'Big marijuana' open for business
Dopers from all over the country have a new reason to visit Colorado.
The late musician John Denver's popular song "Rocky Mountain High" took on a whole new meaning Wednesday when scores of retail marijuana shops opened for business in Colorado.
Long lines of eager customers testified to the public's demand for the intoxicating weed, but there's no great surprise about that. Americans seem to have an unquenchable appetite for mind-altering substances, be they legal (alcohol) or illegal (cocaine, marijuana, heroin).
What will be instructive, however, is the social impact of the legal sale of marijuana in Colorado and eventually in Washington. Will this experiment in the legalization of a heretofore illegal drug be the disaster that opponents have predicted or the non-event that the pro-marijuana crowd contends?
Whatever happens will be instructive, a lesson learned from coast to coast that will be useful in helping legislators in states other than Colorado and Washington shape public policy regarding marijuana usage in their states.
Political scientists would characterize the development as a laboratory experiment in American democracy — the 50 states being 50 separate laboratories that are free to shape their public policies in ways that please them and inform others.
Marijuana is still illegal on the federal level, but the Obama administration has decided to stand down in Colorado.
The Colorado results will be especially instructive for Illinois because our state legislators have approved the sale of medical marijuana. Medical marijuana in Illinois is not a reality yet, but it's coming, and along with it will come more public pressure for Illinois to follow Colorado's example and legalize all marijuana. One plan follows the other like fall follows summer.
Anyone over 21 in Colorado can purchase up to 1 ounce of marijuana, enough for 60 joints at a half-gram a joint. Out-of-staters, who were well represented among those lining up to buy in Colorado, are limited by law to a quarter-ounce. Good luck trying to enforce those limits. Law enforcement officials in Colorado say they are resigned to large amounts of marijuana being transported out of state.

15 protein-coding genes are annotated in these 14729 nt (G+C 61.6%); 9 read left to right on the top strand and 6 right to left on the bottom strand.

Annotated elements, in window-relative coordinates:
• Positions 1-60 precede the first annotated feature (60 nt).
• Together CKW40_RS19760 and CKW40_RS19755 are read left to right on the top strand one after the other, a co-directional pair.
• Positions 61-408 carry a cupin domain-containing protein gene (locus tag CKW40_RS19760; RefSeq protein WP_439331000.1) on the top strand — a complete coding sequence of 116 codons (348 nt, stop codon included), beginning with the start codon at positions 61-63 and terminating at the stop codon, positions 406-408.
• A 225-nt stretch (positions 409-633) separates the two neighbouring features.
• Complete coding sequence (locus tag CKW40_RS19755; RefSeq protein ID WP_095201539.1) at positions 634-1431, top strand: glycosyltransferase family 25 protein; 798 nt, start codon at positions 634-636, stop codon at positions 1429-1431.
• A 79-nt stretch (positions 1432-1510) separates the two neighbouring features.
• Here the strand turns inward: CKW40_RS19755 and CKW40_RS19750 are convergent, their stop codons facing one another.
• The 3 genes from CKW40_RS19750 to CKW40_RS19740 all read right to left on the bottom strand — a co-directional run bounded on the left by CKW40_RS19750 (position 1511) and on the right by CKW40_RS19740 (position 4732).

The marijuana shops, which are supposed to be tightly regulated by state officials, can be open from 8 a.m. to midnight, and marijuana sales will be subject to heavy taxation.
The Denver Post reports that state taxes on a $30 sale will be roughly $6. Local jurisdictions will add their own taxes, including another $2.50 on the $30 sale in Denver. All told, that's a tax rate of almost 30 percent.
Marijuana tax revenues will be funneled toward school construction, the government's expense in regulating the burgeoning marijuana industry and public education campaigns about marijuana. The Post, however, reports that elected officials "expect the revenue to exceed even those needs" and many "have already begun dreaming about what their share of the tax money could do."
It would, of course, be extremely naive to believe that those now buying marijuana legally were not buying marijuana illegally before. So perhaps Colorado's decision to legalize marijuana sales may well be a logical response to a marketplace reality.
At the same time, however, it would also be naive to believe that legalization won't create new problems and make bigger problems out of existing smaller ones.
It's almost a sure bet that the corporatization of marijuana sales will create a larger market, including more consumers under 21. They'll get marijuana in the future exactly like they got beer in the past.
There's also the gateway drug effect, experimenting with marijuana leading to experimenting with other drugs. Then there's the issue of the mental and physical impact on heavy marijuana consumers.
This bold social experiment will raise dozens of issues, some not yet even realized. In that sense, good for Colorado going first. If legal marijuana is a nightmare, better the people of Colorado suffer than the people of Illinois.